Soil (not salt)
Agricultural systems in Australia can be detrimental to the environment. In his highly acclaimed book Dark Emu, Bruce Pascoe argues that reintroducing native plants and animals to Australian farms can contribute to a more resilient and sustainable agricultural future.
'Soil (not salt)' draws from two branches of visual communication — editorial illustration and information visualisation — to visualise insights from Dark Emu. These visualisations endeavour to mobilise interest and momentum for native food production from a grassroots level.
The project contributes to a broader dialogue about innovative approaches to engaging and provocative communication about climate change.
Video music by Arnold Drielsma and Darcy Barker
Agriculture in Australia is one of the greatest causes of pollution, carbon emissions, biodiversity loss, dry land salinity and drought. And with the compounding challenges of climate change, these issues are only predicted to amplify. In Dark Emu, Bruce Pascoe explores the multitude of environmental benefits that could be gained from farming the native plants and animals that were farmed by The First Australians for thousands of years. Soil (not salt) endeavours to visualise key insights from Dark Emu, making them accessible and engaging to everyday Australians at a time when innovation is critical to the future resilience of Australia’s environment.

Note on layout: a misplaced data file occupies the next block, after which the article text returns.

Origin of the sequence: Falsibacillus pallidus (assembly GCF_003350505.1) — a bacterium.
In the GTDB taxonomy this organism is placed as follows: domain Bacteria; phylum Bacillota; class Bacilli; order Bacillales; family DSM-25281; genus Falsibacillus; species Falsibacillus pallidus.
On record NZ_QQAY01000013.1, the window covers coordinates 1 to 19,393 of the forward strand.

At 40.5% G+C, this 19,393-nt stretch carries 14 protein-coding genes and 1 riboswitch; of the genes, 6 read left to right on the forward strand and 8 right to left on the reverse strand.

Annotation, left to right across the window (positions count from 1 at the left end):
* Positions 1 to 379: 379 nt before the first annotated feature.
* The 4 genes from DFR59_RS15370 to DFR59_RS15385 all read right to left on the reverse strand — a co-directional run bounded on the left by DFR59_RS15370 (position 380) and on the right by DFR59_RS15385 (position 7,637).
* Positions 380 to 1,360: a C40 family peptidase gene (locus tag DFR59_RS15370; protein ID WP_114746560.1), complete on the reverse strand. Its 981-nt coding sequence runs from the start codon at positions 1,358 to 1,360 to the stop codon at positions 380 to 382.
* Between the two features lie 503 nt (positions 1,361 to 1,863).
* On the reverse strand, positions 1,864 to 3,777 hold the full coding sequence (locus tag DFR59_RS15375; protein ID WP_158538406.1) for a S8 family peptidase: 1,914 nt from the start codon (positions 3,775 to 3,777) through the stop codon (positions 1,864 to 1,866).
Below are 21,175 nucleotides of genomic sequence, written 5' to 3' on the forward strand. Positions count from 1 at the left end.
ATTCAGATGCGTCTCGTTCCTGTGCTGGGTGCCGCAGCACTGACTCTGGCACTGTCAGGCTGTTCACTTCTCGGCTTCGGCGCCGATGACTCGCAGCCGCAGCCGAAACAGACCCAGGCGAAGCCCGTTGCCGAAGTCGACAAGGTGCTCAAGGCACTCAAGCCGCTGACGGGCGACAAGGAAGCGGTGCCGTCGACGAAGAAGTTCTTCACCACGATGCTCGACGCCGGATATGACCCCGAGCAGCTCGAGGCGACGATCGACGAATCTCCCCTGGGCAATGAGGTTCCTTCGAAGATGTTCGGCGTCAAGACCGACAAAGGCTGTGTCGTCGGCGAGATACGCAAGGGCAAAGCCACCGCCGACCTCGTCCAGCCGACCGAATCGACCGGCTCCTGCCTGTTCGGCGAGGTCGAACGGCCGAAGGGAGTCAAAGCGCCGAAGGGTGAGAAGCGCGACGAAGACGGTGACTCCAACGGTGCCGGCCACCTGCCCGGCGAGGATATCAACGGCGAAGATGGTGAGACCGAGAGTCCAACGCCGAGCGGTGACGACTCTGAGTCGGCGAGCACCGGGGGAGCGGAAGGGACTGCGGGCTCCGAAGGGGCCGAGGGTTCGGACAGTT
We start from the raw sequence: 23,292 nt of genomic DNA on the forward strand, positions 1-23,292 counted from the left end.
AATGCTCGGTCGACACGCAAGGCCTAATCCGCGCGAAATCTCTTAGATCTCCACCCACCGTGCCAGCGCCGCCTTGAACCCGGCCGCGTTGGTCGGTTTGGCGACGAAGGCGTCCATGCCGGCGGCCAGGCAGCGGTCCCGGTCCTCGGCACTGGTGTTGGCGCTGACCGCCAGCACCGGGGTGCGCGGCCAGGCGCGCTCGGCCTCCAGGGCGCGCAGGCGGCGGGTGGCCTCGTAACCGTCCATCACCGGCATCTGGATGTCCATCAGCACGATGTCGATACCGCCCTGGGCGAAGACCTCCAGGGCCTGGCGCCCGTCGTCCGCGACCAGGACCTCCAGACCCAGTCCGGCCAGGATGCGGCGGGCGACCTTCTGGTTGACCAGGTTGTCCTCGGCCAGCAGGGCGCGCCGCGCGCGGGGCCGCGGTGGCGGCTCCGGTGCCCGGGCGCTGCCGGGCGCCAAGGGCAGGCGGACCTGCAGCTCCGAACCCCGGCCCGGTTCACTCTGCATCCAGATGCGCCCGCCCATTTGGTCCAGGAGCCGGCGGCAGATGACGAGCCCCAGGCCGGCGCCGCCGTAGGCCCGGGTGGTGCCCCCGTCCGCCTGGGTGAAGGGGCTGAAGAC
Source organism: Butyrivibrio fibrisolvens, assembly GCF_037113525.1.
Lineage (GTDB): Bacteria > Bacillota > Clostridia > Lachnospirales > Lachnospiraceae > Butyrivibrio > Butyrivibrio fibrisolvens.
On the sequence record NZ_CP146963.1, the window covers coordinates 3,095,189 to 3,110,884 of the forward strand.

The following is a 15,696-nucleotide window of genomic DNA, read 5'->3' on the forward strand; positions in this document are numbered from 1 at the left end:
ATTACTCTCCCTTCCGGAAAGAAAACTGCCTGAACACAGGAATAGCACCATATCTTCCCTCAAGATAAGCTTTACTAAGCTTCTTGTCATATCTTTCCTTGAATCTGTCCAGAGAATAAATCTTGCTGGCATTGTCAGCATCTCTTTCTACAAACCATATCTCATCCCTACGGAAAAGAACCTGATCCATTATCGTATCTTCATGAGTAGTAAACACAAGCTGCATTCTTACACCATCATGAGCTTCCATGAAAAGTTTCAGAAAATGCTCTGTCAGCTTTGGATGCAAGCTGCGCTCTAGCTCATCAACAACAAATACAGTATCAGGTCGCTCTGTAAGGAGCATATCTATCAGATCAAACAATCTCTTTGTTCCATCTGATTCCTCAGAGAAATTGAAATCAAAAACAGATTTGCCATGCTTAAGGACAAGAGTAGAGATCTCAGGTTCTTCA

Soil (not salt) was developed through an iterative process of experimentation and user testing. Through this iterative process, I explored both information visualisation and editorial illustration as methods of communicating scientific information independently, eventually coming to experiment with a hybrid form of visualisation drawing from both.